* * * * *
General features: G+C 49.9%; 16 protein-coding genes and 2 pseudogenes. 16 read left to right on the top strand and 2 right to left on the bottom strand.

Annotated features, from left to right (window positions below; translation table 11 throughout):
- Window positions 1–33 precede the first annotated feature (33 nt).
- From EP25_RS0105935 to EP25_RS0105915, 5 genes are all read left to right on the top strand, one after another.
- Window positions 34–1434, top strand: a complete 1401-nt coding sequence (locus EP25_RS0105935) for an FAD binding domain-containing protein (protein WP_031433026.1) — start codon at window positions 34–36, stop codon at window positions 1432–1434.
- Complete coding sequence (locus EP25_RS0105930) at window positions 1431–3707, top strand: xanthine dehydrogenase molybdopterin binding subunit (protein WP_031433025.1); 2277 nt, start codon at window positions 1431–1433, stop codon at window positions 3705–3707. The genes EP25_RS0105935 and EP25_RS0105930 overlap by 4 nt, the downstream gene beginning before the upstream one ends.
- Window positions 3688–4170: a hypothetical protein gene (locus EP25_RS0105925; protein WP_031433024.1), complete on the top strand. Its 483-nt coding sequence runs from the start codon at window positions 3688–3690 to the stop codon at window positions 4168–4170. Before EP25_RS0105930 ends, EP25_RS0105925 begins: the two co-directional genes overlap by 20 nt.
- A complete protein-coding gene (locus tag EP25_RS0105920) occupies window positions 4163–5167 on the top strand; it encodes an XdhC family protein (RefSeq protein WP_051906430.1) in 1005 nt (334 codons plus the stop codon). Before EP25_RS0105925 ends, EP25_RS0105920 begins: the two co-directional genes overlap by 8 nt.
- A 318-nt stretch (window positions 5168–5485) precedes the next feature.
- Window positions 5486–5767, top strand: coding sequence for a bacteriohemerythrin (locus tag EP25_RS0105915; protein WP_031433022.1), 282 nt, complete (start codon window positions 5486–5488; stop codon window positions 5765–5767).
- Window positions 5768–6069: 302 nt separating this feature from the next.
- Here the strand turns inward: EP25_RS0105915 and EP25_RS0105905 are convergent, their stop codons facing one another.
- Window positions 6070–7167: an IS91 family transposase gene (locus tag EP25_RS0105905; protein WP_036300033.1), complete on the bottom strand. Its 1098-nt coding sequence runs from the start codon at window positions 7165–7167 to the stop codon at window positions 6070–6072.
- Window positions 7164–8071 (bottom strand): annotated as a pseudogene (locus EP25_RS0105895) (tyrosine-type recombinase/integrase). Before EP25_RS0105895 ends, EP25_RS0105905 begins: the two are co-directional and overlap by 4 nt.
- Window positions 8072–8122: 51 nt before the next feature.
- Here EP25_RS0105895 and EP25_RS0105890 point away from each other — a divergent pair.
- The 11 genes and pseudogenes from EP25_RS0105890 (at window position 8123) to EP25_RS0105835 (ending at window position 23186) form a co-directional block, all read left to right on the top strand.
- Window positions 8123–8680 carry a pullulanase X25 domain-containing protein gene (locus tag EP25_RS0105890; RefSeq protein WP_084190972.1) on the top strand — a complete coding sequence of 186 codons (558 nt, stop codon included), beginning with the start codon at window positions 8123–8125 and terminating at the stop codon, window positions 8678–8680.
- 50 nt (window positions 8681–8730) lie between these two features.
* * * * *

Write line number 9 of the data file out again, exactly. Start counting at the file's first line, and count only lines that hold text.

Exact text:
- A 318-nt stretch (window positions 5168–5485) precedes the next feature.